Over the past weeks, several people were musing about the introduction of fees at the University of the West Indies, Cave Hill. Strangely enough, most Barbadians involved in the discussions were not very concerned about the actual fee, their concerns were about the implementation process and the sudden hardship placed on continuing students.
Although this was interesting, what I found most surprising was the statement about the university’s existing relevance as suggested by a political pundit, given that this individual must have benefited from this institution at some time. One can only conclude from the offhand comments that there is a lack of empathy and concern for persons, especially those who are trying to attain higher education.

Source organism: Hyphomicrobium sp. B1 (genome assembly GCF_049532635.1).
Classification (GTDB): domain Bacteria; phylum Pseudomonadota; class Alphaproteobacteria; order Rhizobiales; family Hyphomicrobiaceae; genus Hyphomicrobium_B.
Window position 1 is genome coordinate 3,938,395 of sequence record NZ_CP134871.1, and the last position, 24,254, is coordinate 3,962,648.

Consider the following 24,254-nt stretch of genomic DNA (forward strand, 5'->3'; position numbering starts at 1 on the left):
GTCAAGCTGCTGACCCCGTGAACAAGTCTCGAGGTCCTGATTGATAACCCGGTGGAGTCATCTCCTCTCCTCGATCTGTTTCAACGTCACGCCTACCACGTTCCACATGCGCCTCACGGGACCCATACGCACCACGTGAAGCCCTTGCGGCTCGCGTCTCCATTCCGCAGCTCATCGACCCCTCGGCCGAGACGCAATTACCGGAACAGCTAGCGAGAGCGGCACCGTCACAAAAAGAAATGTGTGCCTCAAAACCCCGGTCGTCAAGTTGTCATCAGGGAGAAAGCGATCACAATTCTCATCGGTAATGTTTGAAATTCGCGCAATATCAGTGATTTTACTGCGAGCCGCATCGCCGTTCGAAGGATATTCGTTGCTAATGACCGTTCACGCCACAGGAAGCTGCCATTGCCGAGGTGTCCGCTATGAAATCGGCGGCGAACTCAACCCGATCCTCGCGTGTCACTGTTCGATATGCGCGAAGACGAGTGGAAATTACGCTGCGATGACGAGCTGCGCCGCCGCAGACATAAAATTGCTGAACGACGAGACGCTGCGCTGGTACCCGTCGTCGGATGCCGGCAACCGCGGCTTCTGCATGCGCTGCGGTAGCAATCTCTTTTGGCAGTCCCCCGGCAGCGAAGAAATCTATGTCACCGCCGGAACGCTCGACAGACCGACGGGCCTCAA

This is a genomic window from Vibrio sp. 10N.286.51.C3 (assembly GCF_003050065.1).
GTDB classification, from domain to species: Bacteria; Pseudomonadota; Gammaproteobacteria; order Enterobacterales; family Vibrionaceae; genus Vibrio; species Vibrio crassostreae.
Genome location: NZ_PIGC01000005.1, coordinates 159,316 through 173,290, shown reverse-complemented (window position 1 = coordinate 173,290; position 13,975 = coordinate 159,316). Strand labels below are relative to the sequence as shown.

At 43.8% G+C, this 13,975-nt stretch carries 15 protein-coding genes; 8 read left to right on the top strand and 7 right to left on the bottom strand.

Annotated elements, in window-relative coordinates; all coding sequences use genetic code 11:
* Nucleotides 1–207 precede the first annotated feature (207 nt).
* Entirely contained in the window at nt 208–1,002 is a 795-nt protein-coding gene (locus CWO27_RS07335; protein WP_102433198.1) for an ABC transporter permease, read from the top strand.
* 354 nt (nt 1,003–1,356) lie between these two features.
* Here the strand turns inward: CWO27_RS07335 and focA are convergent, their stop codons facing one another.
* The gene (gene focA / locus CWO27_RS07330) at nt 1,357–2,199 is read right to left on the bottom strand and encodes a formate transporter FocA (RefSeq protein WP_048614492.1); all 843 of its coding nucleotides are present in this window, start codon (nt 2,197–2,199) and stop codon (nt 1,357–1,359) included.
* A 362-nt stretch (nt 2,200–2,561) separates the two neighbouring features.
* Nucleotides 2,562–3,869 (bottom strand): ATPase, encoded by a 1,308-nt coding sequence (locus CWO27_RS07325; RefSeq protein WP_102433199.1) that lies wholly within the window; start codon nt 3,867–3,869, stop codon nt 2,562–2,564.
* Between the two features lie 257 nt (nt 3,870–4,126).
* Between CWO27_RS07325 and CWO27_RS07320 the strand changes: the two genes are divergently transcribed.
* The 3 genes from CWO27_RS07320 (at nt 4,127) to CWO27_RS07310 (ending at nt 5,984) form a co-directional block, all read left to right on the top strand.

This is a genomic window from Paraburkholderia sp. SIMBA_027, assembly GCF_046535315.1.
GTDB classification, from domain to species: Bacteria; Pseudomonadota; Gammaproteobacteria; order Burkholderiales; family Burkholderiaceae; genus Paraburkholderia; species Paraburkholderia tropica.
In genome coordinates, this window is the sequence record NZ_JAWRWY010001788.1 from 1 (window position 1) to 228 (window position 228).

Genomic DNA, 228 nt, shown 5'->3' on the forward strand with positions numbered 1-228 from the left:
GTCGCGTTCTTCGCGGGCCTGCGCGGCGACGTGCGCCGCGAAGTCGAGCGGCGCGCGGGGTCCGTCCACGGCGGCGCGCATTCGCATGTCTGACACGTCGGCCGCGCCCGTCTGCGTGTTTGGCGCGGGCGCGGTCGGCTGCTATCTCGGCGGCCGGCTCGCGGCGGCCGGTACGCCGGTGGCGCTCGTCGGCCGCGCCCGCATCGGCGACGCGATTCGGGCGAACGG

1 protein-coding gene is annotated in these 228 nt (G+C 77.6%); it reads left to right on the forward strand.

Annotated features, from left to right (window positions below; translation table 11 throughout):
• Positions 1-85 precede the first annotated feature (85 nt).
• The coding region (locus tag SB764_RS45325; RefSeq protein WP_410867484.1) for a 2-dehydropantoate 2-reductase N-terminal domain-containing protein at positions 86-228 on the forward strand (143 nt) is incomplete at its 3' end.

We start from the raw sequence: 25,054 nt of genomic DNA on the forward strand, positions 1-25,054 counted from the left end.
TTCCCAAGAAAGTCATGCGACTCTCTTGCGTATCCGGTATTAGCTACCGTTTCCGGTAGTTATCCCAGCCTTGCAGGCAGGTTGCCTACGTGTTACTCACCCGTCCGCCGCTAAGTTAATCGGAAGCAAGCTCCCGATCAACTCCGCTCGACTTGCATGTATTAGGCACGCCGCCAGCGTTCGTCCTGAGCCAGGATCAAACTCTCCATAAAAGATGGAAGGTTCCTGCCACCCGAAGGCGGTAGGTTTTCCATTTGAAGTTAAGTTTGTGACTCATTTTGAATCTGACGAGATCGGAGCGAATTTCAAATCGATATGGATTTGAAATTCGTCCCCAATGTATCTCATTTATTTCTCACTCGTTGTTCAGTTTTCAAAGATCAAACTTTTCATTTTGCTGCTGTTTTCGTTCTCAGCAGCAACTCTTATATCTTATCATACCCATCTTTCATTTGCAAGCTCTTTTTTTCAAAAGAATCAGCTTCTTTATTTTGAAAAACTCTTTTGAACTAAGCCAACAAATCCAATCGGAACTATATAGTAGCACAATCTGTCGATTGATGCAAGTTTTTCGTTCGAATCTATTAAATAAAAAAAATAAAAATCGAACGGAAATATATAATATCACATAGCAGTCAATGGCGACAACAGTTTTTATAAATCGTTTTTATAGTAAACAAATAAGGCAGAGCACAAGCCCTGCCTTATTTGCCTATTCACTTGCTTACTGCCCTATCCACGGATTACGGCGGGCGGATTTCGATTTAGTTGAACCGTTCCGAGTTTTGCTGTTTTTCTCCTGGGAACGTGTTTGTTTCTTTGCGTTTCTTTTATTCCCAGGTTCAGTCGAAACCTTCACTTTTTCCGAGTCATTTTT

I may be wrong, but given that all the decision makers in our midst have been exposed to higher education, one would think that they would have researched other models before implementing this one. I am sure that we can all agree that education is expensive and the existing model has caused a strain on the economy of the country, but it is not the only pressure on the public purse. Free bus fares and summer camps are also leaving their mark.
So what did other countries like the United States do when affected by the economic crisis? For instance, in the midst of the global economic recession during 2008-2010 (daily reports suggested that the American economy was in danger of collapse and accounts were given of people living in their vehicles because they had lost their homes). However, no one in the United States cabinet proposed that perhaps their universities (Harvard, Stanford, Pennsylvania State, Howard, City College, and so on) had lost their relevance, given that there was a growing number of online universities competing with them.